and local environmental groups concluded in a 2006 report. By comparison, the
Exxon Valdez spill in 1989 dumped an estimated 10.8 million gallons of oil into
the waters off Alaska.

So the people here cast a jaundiced, if
sympathetic, eye at the spill in the gulf.
“We’re sorry for them, but it’s what’s been happening to us for 50 years,” said
Emman Mbong, an official in Eket.

The spills here are all the more
devastating because this ecologically sensitive wetlands region, the source of
10 percent of U.S. oil imports, has most of Africa’s mangroves and, like the
Louisiana coast, has fed the interior for generations with its abundance of
fish, shellfish, wildlife and crops. Local environmentalists have been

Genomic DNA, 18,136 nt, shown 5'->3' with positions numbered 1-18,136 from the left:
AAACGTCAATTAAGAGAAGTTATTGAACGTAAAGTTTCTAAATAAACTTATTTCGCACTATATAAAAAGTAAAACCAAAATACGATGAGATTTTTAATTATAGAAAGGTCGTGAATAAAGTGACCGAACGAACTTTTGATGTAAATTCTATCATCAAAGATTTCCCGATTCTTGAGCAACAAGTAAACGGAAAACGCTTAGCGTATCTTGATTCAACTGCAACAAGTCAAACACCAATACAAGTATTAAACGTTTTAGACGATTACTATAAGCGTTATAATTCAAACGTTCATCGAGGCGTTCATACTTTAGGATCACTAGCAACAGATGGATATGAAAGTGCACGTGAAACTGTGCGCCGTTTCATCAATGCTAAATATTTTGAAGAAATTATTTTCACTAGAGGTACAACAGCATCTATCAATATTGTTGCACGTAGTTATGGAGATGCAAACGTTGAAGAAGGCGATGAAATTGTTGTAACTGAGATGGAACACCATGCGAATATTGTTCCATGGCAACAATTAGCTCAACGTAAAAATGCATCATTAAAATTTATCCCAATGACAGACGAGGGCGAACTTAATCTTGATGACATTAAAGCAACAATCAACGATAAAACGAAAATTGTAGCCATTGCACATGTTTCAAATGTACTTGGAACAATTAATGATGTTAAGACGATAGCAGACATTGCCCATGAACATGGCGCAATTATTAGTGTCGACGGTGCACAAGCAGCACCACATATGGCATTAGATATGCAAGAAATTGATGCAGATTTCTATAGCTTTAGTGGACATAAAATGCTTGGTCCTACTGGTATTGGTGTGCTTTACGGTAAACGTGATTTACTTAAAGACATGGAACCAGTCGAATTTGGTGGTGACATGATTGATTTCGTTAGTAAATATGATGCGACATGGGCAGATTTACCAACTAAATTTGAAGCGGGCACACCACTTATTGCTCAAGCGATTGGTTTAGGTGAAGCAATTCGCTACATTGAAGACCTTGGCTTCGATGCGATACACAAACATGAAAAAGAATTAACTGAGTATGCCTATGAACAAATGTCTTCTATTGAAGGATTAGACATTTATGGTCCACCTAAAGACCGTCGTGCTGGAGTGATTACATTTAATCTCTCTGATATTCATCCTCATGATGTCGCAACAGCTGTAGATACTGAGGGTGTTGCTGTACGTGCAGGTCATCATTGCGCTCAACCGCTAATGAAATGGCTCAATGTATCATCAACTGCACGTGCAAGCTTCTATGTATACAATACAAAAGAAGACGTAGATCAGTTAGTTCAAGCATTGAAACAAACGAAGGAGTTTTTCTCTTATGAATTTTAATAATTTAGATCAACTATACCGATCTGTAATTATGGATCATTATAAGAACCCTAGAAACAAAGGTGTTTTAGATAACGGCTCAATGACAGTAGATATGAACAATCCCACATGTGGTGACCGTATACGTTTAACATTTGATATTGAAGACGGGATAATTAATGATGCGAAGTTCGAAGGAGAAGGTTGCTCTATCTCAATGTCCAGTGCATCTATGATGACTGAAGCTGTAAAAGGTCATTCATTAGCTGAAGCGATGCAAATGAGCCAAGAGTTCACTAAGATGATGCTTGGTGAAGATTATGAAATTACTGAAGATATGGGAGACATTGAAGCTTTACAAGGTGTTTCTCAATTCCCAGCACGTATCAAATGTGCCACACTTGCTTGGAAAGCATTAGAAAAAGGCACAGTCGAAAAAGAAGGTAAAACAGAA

denouncing the spoliation for years, with little effect.

“It’s a dead environment,” said Patrick
Naagbanton of the Center for Environment, Human Rights and Development in Port
Harcourt, the leading city of the oil region.
Although much here has been destroyed, much remains, with large expanses of
vibrant green. Environmentalists say that with intensive restoration, the Niger
Delta could again be what it once was.

Nigeria produced more than 2 million
barrels of oil a day last year, and in more than 50 years thousands of miles of
pipes have been laid through the swamps. Shell, the major player, has
operations on thousands of square miles of territory, according to Amnesty
International. Aging columns of oil-well valves, known as Christmas trees, pop
up improbably in clearings among the palm trees. Oil sometimes shoots out of
them, even if the wells are defunct.

“The oil was just shooting up in the air,